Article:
New Testament,  Old Testament,  Theology

Infant Baptism and the Connection to the Abrahamic Covenant

As we have noted before, for the Reformed paedobaptist, the covenant of grace is the foundational argument for paedobaptism. Within the covenantal system, the specific covenants mentioned in Scripture are just various manifestations of that singular covenant. Specifically, however, for the Reformed paedobaptists, the New Testament discussion of the “old covenant” is the Abrahamic covenantal manifestation of the covenant of grace. In contrast, the Bible’s mention of a new covenant is not not “new” in the sense of something that has not been seen before, but rather, a renewed version of that Abrahamic covenant which already existed. Note, for example, renown Berkhof’s explanation.

“The covenant made with Abraham was primarily a spiritual covenant, though it also had a national aspect, and of this spiritual covenant circumcision was a sign and seal….  This covenant is still in force and is essentially identical with the “new covenant” of the present dispensation. The unity and continuity of the covenant in both dispensations follows from the fact that the Mediator is the same; the condition is the same, namely, faith; and the blessings are the same, namely, justification, regeneration, spiritual gifts, and eternal life.”[1]

Berkhoff represents this argument concisely by stating unequivocally that the Abrahamic covenant (or, the old covenant) is the same as the new covenant. This argument is very important to the Reformed paedobaptist position because of the link which they see between circumcision (the sign of the Abrahamic manifestation of the covenant) and baptism (the sign of the “new” manifestation of the covenant). As Berkoff notes,

Since the “new covenant” is essentially identical with the Abrahamic covenant, infants of believing parents who receive the sign of the covenant are not excluded from covenant or church membership.

However, in challenge to this point, I would propose that when we look at the passages which talk about the relationship of the old and new covenant, it is clear that the Mosaic covenant is in view, not the Abrahamic covenant. If this is true, then the connection between circumcision and baptism is certainly in question.

photo of camel picturing the Abrahamic Covenant

The New Covenant as the Mosaic Replacement

Now, it could be argued that the Mosaic covenant is simply a restatement of the Abrahamic covenant in and of itself, but Galatians 3:15–17 argues strongly against that conclusion. Paul states clearly that the giving of the law, “does not annul a covenant [Abrahamic] previously ratified by God” (v. 17), thus treating them as different.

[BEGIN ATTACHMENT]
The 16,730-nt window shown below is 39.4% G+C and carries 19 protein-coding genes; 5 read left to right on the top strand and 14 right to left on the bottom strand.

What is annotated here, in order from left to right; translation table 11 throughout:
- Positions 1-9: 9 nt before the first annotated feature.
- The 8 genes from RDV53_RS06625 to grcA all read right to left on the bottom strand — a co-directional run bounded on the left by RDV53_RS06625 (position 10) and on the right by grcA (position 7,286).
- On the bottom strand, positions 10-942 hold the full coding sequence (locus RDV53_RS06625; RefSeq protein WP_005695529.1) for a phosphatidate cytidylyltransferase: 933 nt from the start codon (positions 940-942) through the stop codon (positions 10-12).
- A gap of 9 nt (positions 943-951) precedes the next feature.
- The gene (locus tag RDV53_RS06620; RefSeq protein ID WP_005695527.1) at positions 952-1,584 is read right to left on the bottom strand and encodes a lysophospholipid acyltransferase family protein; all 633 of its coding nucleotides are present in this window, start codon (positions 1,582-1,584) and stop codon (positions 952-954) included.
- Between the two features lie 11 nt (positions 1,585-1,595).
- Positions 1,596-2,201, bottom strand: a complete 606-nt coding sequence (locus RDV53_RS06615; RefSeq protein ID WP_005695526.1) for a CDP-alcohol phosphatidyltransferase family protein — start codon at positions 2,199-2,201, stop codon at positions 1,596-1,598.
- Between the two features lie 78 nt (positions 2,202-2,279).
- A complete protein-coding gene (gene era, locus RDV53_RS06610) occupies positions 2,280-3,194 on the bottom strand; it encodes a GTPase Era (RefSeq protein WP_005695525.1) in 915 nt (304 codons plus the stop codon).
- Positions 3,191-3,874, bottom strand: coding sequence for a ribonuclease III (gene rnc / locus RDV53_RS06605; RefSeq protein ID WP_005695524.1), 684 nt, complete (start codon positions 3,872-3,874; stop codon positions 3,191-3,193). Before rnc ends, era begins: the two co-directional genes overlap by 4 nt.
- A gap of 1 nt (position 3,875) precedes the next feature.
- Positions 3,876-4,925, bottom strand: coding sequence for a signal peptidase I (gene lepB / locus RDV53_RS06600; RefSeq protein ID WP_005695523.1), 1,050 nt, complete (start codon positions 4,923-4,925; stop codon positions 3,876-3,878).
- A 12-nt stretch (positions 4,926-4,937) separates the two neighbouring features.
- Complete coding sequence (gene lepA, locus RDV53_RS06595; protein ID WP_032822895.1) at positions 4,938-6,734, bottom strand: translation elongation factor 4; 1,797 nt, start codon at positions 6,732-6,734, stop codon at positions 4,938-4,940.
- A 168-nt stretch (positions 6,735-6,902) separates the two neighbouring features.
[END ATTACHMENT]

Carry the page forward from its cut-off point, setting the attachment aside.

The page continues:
Also instructive is the fact that when the New Testament talks about the new covenant replacing the old, the Mosaic covenant is clearly in view. For example, Hebrews 8:13 says, “In speaking of a new covenant, he makes the first one obsolete. And what is becoming obsolete and growing old is ready to vanish away.” Which first covenant is obsolete? Hebrews 9 makes it very clear, “Now even the first covenant had regulations for worship and an earthly place of holiness” (v. 1). As verse 1 and the rest of Hebrews 9 makes clear, the covenant in view is the Mosaic. In other words, the new covenant has replaced the Mosaic covenant.

Similarly, Paul compares the new covenant glories with the glory of the Mosaic covenant in 2 Corinthians 3:7–11. Paul’s comparison is between the “ministry of death, carved in letters on stone” (v. 7) which is a clear reference to the Mosaic covenant. Paul goes on to clearly point out that the ministry of the Spirit (i.e., the new covenant) is far superior. “The new covenant is superior to the old, for the glory of Christ outshines the glory of Moses (2 Cor 3:10–11).”[2]

Although many Reformed paedobaptists want to argue that the new covenant is a renewal or replacement of the Abrahamic covenant, the New Testament clearly shows the new covenant is a replacement of the Mosaic covenant, the covenant which Israel broke (Jer 31:32), leading to glories of the new covenant (cf. Jer 31:31–34).

The Reformed paedobaptist has a problem then, since the foundation of the argument for infant baptism is that the new covenant is supposed to be the renewal or replacement of the Abrahamic covenant (in their theological system). But Scripture talks about the new covenant as the replacement for the Mosaic covenant. And if the Abrahamic covenant and the new covenant are co-extensive and co-operative (i.e., they are not the same), then the covenant sign of the Abrahamic covenant (circumcision) is not necessarily related to baptism (properly belonging to the new covenant).


[1] Berkhof, Systematic Theology, 632–33.

[2] Thomas R. Schreiner, Paul, Apostle of God’s Glory in Christ (Westmont, IL: IVP Academic, 2006), 26.

Photo by Mariam Soliman on Unsplash

Peter serves at Shepherd's Theological Seminary in Cary, NC as the professor of Old Testament and Biblical Languages. He loves studying the Bible and helping others understand it. He also runs the Bible Sojourner podcast.

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